If there’s anyone who represents the idea of graceful aging,…
Did you ever wonder where you would be without vitamin C? If you’re a fan of trivia, you probably know all about the origin of the word “limey.” To briefly bring the rest of you up to date, “limey” was a nickname given to English sailors stemming from their reliance on limes and lime juice to ward off scurvy, or vitamin C deficiency.
And what, you may wonder, exactly does a vitamin C deficiency look like? In short, people with scurvy lose teeth, bleed easily, and lose strength in their bones. So, to answer the original question, without vitamin C, we would be weak, toothless, bloodless, and most probably, eventually, dead. Why is this? Because Vitamin C contains collagen, which is the framework of our skin and bones and without it, we would quite literally fall apart, skin included. Therefore, it stands to reason that vitamin C might be a good way to prevent that from happening. Here are four ways in which it does just that.
Among the wonderful benefits of vitamin C is its ability to fight damage caused by UV light exposure. However, because it cannot absorb light in the UVA and UVB spectrum, it is not considered a sunscreen. Rather, it is the antioxidant properties of the vitamin that provide protection against damage by free radicals caused by UV light.
Although oral vitamin C supplements alone, may not increase the amount of photoprotection from UV light, studies have found that oral supplementation with a combination of vitamin C and Vitamin E can boost antioxidant protection against radiation. Topical application is the most effective way of getting the benefits of vitamin C to your skin. Mouse studies show that topical application can delay the effects of UVB exposure, and reduce the amount of sun wrinkling and development of skin tumors, while studies on pigs find reduced amount of sunburned cells and less DNA damage. As with oral supplementation, topical applications of vitamin C work most effectively with a little support from vitamin E.
Fighting Photodamage and Wrinkling
Besides its stellar performance as an antioxidant, vitamin C also regulates the synthesis of collagen. By fighting oxidative damage which leads to changes in skin structure, and by playing a role in maintaining structural collagen, vitamin C can fight photodamage and the onset of intrinsic aging.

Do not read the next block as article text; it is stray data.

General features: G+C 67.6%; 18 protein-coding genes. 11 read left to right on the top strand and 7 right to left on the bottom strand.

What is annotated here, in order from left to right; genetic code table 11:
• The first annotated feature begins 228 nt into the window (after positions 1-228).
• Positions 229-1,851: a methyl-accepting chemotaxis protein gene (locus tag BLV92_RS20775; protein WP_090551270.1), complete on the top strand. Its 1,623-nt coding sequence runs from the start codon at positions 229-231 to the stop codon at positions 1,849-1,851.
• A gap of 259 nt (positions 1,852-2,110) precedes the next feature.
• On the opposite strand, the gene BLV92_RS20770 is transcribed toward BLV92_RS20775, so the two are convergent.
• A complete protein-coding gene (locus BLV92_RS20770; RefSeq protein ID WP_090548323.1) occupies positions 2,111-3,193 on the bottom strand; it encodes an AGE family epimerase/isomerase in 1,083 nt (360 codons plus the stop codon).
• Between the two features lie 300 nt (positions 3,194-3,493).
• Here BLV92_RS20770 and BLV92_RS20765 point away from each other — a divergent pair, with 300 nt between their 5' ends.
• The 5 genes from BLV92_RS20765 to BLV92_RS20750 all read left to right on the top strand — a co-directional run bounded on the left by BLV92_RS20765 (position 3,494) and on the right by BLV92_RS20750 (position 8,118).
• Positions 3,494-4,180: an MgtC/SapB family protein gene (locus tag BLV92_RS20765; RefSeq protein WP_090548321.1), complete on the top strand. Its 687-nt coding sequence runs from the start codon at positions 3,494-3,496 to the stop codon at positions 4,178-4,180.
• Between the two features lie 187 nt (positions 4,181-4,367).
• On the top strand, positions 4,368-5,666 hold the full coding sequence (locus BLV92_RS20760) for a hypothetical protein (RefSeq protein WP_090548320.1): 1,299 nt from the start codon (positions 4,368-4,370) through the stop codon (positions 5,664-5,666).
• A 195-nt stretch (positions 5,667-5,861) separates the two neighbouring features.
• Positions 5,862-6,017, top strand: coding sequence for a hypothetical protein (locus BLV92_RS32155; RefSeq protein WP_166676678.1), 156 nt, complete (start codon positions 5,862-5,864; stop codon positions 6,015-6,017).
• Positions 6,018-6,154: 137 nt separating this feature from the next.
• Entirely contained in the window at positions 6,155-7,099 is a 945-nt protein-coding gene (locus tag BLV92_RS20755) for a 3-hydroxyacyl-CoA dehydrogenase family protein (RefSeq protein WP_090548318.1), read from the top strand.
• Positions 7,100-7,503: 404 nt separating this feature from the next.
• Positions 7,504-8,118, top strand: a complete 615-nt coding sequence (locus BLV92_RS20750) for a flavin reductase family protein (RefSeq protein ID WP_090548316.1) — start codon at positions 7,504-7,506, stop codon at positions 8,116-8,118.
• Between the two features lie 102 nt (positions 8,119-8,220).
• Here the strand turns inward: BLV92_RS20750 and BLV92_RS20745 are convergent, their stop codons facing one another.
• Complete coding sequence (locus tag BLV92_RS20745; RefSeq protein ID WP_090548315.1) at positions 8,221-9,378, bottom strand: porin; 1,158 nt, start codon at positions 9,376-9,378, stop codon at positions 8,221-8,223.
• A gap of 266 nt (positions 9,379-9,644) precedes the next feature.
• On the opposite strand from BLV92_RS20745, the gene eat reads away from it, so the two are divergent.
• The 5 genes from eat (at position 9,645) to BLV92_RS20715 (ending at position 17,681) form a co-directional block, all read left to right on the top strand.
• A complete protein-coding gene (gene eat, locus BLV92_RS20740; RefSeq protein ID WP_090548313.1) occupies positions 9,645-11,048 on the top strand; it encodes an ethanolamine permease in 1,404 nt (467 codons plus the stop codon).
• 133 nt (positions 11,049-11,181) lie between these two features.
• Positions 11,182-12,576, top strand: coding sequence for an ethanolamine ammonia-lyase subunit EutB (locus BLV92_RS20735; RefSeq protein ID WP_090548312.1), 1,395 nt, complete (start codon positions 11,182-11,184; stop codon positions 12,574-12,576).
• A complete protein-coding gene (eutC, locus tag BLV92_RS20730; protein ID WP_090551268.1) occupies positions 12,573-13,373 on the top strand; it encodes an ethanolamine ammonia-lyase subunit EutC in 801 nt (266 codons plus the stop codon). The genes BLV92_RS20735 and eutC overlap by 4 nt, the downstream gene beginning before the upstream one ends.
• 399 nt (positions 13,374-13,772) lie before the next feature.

Two studies showed that higher dietary intake of vitamin C was associated with significant decreases in wrinkling, while the use of 3-10% collagen applied topically for a minimum of ten weeks has been shown to reduce roughness in skin, decrease wrinkling, reduce fiber damage, and increase collagen production.
One of the distinguishing features of scurvy is slow wound healing. Levels of vitamin C decrease significantly at the site of wound and there is an increased need for collagen synthesis, which is where vitamin C may play a major role.
However, although data from laboratory animals show the vitamin C increases collagen production at the wound site and decrease inflammation, there is no evidence that it speeds the time it takes for the wound to heal. This suggests that, while vitamin C is definitely important for wound healing in humans, more research needs to be done to determine the exact role it plays in the process.
Large intakes of vitamin C have been associated with a lower risk of dry skin. This suggests that ascorbic acid may prevent water loss from the skin. However, conflicting studies seem to point in the opposite direction. Thus, the jury is still out on the effects of the vitamin on skin dryness.
How are you using vitamin C to keep you healthy? Let us know what you think about vitamin C for your skin and otherwise!